Nobody’s Forever Young (Bob Dylan and Rod Stewart are in their 70s)

The other night I was in a dive bar in Brooklyn where I observed the following exchange:

Drunk girl (to bartender): “Hold old do you think I am?”

Bartender: “Uh…23 or 24?”

Drunk girl: “Ughhhh. I’m 24?”

Bartender: “And that’s bad?”

Drunk girl: “I was hoping you’d say 22.”

Bartender: “Is 22 that different from 24?”

Drunk girl: “22 is young. 24 is so old.”

Now, I’m aware that I have, on occasion, complained about being old, or getting upset over birthdays. We’re all guilty of doing that at some point. I hope I wasn’t doing it at 24.

Coincidentally, this took place shortly after I had a conversation with a friend who just turned 30. I mused about younger friends who think their youth is a badge of honor. Newsflash: age is one thing you definitely cannot control. And guess what: you’re 24 now, but you’re going to be 25 next year, and in six years, horror of horrors…30. Everybody is every age until death.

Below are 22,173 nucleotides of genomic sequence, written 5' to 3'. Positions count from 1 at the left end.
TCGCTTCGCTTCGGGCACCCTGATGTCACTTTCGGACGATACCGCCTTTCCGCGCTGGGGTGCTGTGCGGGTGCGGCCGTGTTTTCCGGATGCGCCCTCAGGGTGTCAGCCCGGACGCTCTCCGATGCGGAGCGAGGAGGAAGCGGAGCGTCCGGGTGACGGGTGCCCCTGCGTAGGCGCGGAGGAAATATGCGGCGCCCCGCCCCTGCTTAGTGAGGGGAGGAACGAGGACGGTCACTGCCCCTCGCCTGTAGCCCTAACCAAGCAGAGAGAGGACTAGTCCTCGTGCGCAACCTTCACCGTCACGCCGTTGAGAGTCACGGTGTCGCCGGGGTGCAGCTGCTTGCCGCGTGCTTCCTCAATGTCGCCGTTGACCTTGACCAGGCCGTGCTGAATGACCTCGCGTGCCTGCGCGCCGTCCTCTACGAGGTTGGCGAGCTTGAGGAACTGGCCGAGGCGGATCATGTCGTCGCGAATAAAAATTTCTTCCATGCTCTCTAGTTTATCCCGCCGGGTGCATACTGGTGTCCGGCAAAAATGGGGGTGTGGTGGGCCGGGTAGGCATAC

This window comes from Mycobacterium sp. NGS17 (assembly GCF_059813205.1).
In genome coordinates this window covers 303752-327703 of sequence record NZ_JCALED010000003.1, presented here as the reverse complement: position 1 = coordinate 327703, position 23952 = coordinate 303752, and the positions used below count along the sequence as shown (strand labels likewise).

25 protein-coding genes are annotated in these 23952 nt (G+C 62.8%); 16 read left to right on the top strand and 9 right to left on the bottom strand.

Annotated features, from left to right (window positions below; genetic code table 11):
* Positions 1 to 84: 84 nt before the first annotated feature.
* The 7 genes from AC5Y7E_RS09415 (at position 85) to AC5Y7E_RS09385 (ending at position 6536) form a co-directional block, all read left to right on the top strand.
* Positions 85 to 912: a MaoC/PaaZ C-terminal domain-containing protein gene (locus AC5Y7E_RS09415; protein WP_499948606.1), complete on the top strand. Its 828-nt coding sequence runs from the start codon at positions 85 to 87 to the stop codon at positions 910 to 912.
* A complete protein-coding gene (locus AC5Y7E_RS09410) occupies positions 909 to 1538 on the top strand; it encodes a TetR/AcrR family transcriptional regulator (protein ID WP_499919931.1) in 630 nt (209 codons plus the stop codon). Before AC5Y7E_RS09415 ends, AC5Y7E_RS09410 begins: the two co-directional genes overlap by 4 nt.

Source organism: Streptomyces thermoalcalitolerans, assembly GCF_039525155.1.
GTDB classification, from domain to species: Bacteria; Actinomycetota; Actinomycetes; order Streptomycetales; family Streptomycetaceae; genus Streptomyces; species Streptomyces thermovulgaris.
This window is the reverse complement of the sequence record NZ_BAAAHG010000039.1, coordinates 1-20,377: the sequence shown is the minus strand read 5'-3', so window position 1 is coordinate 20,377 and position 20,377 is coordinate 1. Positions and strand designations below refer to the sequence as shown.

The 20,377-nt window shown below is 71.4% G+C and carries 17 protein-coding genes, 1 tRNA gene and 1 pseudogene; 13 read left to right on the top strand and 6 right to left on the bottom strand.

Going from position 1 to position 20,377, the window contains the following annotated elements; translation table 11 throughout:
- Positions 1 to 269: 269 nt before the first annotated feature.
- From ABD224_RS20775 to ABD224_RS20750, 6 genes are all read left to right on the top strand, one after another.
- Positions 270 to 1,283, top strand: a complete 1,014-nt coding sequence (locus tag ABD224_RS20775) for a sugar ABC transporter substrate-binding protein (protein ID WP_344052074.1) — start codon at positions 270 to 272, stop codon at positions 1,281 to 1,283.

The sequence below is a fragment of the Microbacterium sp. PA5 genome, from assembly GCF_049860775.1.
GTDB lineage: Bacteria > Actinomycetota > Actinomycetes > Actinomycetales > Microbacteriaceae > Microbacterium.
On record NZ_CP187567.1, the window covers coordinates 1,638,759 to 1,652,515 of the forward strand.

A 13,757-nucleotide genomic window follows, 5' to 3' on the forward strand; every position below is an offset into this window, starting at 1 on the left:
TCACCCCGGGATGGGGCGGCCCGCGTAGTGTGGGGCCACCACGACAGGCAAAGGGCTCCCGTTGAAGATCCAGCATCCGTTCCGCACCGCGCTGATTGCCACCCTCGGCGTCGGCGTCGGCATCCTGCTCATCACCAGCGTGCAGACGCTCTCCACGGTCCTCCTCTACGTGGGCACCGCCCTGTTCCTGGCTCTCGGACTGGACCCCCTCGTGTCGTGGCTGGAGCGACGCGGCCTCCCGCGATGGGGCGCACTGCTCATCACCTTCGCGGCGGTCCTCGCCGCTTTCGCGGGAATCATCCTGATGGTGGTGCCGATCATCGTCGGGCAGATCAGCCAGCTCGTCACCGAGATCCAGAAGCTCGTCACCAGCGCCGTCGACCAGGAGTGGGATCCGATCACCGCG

Nobody loves getting older after 21, except my dad, who is counting down the days until his 65th birthday when he will reap all the benefits of being a senior citizen. For the record, it’s over a year away, but he already has a list memorized. The supermarket in my hometown gives a discount to shoppers over the age of 55 on Tuesdays. Apparently you have to identify yourself as a senior citizen. My dad goes every Tuesday.

That said, I just really want to have my shit together by the time I turn 30.

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